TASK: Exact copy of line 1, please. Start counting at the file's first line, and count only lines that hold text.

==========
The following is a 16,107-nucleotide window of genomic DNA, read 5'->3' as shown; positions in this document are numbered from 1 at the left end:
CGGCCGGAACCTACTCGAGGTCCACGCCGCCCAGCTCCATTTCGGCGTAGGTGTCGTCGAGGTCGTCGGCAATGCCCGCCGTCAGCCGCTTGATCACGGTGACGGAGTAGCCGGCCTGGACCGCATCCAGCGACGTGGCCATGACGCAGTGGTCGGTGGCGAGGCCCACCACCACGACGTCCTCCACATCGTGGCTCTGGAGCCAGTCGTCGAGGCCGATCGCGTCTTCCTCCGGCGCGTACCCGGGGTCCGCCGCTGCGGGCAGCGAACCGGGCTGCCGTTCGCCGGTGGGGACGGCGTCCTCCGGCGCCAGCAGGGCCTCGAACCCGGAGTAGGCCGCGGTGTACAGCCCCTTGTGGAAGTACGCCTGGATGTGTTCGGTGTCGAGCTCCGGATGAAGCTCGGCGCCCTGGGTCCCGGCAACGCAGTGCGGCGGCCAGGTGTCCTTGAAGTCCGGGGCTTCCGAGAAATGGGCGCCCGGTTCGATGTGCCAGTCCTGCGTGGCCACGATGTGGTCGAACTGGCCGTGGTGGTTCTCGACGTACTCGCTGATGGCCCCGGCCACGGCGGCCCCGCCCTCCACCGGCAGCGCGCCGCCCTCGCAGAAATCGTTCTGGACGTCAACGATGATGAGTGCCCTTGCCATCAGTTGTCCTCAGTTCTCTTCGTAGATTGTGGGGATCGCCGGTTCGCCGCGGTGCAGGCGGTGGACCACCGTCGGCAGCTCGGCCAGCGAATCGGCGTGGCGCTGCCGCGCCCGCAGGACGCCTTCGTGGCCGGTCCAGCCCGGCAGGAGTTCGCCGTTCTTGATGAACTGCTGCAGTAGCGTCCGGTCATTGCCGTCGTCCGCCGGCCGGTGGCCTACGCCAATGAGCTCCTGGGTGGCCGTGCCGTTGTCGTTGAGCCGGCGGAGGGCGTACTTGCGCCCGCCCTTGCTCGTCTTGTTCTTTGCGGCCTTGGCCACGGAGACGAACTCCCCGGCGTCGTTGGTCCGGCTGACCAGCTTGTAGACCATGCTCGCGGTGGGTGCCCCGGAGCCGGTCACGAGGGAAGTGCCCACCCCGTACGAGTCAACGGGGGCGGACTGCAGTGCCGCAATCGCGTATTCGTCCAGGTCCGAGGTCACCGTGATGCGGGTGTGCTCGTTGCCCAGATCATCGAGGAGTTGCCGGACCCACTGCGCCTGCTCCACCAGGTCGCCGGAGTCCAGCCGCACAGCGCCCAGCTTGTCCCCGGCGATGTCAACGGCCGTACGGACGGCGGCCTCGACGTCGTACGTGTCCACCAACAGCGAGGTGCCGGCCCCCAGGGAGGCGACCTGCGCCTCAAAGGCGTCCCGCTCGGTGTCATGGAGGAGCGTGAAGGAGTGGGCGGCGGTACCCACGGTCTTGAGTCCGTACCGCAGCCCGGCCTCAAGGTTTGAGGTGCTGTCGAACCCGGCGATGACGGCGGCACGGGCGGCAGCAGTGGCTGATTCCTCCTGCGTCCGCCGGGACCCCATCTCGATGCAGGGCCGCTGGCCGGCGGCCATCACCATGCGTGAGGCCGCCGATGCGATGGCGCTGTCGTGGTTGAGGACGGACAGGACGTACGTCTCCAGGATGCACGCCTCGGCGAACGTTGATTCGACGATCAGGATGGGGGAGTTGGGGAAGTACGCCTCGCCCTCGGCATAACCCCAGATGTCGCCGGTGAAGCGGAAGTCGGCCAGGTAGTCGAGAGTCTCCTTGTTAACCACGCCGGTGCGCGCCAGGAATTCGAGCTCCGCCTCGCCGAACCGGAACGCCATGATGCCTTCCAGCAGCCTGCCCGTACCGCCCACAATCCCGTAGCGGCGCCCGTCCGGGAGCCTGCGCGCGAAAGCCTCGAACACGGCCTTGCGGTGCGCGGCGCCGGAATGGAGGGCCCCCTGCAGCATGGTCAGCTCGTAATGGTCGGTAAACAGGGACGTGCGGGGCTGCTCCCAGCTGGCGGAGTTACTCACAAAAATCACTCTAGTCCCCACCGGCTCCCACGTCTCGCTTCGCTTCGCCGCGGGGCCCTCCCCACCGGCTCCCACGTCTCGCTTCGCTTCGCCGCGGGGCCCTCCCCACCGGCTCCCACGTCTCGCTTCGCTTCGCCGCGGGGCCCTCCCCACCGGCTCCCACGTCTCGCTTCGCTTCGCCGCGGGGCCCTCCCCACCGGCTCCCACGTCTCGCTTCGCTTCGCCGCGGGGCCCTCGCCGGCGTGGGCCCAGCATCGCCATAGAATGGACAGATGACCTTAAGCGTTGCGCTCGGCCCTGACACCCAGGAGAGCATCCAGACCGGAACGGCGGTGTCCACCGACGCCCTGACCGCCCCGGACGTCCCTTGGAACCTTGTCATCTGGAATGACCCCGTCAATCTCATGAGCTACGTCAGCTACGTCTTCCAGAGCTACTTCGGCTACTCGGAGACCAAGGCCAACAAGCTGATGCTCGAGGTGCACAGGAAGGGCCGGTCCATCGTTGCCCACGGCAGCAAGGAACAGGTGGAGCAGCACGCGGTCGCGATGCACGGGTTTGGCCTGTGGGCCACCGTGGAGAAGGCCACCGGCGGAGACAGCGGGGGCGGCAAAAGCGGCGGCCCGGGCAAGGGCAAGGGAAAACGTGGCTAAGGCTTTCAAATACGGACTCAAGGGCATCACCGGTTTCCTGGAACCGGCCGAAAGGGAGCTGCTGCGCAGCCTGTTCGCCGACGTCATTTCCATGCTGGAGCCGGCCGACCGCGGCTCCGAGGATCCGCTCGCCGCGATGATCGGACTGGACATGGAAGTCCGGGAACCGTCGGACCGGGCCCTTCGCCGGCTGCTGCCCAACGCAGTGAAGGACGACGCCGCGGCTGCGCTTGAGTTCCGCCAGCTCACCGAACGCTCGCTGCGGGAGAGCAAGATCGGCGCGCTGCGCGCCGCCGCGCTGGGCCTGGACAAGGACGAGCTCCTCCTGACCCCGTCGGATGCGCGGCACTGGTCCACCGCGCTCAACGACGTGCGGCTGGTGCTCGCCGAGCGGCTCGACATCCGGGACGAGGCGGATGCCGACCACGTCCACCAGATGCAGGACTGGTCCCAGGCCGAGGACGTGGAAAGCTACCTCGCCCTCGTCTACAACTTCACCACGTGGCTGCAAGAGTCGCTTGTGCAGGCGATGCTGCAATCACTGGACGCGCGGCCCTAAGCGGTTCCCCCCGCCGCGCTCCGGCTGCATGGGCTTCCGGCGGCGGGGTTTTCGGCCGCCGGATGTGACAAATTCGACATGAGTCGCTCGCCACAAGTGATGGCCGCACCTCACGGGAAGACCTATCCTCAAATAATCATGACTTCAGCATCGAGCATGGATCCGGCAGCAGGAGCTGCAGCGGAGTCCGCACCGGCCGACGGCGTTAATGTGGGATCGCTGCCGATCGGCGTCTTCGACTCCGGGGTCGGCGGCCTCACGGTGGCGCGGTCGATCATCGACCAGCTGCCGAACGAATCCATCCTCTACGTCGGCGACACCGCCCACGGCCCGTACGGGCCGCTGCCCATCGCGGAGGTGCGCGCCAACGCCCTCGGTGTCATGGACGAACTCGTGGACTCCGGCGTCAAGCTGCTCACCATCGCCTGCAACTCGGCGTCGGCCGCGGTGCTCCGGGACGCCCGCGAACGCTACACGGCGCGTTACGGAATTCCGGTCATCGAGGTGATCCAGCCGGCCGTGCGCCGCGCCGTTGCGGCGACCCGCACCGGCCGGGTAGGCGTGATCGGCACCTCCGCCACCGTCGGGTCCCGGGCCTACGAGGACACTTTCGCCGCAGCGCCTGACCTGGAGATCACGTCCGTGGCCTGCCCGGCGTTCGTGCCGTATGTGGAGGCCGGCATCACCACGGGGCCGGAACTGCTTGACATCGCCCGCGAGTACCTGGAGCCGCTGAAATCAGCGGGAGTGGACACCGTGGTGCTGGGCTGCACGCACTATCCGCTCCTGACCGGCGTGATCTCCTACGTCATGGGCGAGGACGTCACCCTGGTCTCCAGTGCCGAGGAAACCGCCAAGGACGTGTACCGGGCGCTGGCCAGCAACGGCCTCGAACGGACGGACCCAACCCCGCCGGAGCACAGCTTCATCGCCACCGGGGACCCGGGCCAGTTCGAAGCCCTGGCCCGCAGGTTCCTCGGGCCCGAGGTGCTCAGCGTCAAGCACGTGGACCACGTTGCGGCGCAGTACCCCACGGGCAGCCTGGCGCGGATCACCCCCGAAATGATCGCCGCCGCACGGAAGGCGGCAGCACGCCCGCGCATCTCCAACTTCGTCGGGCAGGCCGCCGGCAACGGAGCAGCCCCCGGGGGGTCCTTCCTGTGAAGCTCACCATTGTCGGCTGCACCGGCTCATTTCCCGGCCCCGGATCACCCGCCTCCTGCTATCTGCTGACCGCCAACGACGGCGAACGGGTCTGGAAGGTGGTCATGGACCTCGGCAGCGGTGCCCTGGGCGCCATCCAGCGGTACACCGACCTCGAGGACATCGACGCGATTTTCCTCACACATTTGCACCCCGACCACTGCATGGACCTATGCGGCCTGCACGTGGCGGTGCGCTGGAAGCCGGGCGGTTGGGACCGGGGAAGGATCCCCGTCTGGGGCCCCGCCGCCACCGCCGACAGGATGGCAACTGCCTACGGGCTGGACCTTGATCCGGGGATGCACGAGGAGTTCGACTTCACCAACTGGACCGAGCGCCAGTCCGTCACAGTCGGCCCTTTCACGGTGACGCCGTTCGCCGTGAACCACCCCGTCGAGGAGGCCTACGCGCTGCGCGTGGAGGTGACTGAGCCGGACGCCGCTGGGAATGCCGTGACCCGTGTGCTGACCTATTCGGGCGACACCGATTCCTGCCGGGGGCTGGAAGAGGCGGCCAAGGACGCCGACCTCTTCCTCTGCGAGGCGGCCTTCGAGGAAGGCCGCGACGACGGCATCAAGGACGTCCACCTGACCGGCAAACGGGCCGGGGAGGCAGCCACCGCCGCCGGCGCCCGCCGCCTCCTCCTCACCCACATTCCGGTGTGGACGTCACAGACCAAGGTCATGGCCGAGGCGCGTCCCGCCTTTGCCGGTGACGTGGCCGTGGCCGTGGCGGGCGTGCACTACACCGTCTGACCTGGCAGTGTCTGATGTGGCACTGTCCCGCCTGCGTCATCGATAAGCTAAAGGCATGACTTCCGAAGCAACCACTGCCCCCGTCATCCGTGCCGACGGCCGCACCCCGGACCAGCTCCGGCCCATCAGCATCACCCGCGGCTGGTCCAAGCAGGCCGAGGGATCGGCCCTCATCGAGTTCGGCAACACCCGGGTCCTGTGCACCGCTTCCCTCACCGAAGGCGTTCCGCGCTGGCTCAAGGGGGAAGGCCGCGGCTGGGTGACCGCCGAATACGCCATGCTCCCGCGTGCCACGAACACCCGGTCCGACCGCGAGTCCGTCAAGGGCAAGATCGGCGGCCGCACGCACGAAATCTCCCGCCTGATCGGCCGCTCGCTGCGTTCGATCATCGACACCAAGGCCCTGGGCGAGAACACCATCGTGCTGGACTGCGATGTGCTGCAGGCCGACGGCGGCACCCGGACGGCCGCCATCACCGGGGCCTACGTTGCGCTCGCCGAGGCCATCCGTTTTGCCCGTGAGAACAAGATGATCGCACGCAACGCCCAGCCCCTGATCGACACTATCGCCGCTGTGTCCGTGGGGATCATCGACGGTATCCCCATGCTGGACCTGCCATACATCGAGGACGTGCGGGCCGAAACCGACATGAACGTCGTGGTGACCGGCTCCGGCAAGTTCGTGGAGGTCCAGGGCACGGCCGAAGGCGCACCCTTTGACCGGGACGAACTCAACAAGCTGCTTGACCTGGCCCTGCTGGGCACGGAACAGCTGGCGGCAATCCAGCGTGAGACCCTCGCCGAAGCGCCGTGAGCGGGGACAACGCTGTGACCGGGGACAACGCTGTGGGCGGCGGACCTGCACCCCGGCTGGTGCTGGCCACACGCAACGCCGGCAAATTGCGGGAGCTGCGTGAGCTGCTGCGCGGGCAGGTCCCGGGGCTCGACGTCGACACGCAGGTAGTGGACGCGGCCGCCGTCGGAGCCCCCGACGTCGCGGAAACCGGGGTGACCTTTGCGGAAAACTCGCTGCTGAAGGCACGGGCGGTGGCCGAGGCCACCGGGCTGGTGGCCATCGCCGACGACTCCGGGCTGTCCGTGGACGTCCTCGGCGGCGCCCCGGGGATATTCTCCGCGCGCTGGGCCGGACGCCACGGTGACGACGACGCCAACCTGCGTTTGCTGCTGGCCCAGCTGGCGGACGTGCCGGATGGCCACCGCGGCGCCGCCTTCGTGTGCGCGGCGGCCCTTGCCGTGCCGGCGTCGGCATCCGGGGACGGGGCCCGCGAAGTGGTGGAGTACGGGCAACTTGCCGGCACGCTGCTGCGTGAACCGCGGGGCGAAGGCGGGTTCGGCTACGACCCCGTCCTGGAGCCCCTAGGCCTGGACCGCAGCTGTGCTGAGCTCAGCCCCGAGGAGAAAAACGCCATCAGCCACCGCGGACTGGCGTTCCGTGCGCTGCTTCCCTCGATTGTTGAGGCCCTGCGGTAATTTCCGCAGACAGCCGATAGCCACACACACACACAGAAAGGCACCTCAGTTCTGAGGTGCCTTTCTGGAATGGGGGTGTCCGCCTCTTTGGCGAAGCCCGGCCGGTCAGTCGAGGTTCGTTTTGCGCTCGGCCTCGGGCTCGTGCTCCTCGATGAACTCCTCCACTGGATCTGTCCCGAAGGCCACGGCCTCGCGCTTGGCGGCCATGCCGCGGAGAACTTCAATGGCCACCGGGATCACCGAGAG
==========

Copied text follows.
The following is a 16,107-nucleotide window of genomic DNA, read 5'->3' as shown; positions in this document are numbered from 1 at the left end: